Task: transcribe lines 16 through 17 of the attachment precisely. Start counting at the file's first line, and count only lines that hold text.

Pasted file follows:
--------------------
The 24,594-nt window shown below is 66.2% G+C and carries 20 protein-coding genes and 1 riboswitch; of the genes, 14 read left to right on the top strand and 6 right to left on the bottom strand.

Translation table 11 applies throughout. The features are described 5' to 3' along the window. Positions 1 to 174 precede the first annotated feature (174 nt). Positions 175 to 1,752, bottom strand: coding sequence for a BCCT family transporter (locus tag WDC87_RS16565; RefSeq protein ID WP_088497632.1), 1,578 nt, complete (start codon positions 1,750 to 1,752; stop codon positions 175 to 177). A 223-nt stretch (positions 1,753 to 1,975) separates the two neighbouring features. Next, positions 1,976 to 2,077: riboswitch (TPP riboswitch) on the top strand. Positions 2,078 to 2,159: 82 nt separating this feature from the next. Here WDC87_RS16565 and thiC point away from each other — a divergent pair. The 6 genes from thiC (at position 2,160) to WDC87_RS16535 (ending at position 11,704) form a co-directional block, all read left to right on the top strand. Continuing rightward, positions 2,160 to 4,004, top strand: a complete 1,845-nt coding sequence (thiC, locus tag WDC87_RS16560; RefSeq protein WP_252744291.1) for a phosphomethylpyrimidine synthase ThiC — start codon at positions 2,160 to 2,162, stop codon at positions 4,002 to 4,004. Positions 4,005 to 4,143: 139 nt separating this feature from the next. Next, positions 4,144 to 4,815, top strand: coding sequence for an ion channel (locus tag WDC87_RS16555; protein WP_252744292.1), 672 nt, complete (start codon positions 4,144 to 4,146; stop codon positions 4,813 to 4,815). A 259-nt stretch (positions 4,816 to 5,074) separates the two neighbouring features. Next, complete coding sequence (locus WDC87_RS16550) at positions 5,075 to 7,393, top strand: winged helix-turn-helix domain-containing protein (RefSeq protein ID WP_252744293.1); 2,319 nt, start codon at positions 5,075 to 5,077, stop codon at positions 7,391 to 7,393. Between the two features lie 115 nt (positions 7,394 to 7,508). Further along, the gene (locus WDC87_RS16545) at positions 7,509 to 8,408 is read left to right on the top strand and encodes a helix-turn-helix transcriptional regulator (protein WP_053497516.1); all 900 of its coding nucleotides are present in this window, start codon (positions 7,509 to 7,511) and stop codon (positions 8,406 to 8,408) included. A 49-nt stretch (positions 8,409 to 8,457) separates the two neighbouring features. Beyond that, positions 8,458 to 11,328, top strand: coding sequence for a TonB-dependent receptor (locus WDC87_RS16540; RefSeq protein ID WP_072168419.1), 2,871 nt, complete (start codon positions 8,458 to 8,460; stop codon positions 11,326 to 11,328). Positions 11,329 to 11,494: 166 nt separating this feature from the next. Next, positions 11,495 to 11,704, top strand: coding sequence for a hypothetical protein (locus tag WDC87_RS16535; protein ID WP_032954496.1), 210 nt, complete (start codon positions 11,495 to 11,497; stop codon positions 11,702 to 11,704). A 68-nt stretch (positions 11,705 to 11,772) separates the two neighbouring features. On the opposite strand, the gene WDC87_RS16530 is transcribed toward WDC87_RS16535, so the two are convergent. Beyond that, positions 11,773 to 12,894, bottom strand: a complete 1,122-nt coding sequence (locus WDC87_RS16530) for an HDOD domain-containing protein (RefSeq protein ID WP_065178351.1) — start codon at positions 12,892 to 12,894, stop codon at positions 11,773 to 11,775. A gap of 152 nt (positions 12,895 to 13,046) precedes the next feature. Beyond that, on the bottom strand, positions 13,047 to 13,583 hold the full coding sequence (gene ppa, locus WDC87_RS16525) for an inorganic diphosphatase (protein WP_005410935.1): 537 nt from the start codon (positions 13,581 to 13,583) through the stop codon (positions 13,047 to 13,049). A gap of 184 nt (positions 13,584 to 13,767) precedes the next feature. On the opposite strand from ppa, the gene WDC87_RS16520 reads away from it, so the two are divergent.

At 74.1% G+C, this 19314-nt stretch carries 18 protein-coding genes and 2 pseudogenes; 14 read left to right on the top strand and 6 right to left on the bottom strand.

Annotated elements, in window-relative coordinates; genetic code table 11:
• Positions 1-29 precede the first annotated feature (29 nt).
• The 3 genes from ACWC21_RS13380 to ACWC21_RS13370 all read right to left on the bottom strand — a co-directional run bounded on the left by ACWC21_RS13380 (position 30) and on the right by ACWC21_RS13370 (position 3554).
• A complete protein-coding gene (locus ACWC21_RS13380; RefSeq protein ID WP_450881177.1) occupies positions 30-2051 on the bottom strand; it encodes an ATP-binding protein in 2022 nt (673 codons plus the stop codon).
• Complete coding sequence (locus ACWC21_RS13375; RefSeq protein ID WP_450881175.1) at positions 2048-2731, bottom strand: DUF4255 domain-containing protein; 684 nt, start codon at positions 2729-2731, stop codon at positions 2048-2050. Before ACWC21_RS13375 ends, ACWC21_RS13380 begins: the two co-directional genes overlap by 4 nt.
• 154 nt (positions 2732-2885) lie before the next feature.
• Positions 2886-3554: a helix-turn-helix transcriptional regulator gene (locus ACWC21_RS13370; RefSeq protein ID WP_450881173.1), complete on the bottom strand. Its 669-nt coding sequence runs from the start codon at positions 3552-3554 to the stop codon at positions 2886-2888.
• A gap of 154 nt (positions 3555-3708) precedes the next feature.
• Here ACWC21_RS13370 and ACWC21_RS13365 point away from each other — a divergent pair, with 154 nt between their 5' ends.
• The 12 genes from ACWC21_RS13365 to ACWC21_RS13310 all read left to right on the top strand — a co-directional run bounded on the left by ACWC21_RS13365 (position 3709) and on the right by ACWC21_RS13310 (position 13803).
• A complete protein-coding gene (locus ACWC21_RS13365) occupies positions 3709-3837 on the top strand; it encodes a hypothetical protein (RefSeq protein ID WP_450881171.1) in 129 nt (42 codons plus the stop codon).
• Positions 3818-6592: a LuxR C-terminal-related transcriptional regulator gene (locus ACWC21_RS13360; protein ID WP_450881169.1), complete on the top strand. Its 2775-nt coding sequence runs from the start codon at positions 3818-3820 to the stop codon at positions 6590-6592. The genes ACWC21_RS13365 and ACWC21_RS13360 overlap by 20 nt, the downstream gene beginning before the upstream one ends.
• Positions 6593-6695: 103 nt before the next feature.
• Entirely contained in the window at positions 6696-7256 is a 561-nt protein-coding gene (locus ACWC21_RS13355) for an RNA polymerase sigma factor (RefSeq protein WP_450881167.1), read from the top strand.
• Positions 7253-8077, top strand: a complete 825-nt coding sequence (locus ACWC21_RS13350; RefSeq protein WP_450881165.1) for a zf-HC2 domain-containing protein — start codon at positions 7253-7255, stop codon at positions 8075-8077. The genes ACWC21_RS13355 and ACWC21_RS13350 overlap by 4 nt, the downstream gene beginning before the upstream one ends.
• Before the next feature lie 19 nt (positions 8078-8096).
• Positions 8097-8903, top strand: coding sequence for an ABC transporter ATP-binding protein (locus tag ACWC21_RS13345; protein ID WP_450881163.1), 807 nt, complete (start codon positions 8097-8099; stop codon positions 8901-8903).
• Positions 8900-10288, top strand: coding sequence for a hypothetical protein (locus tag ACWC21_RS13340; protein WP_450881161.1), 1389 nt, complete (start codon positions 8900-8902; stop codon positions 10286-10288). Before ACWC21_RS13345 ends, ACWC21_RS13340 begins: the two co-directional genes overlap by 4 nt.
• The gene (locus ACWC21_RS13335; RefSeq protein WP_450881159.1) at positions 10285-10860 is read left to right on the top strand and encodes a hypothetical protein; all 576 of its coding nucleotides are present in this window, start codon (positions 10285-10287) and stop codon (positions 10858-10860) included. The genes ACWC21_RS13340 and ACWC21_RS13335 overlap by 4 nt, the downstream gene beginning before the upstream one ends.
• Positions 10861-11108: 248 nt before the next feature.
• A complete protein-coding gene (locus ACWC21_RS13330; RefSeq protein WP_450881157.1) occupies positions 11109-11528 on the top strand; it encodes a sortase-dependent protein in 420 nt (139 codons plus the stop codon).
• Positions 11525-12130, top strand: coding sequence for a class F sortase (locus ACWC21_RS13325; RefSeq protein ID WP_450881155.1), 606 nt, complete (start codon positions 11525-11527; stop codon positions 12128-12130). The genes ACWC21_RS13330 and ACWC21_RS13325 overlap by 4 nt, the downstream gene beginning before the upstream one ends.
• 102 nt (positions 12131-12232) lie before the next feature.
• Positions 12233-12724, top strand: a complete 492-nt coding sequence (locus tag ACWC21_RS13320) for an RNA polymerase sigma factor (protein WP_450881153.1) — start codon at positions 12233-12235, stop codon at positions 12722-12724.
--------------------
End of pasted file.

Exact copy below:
• Positions 6593-6695: 103 nt before the next feature.
• Entirely contained in the window at positions 6696-7256 is a 561-nt protein-coding gene (locus ACWC21_RS13355) for an RNA polymerase sigma factor (RefSeq protein WP_450881167.1), read from the top strand.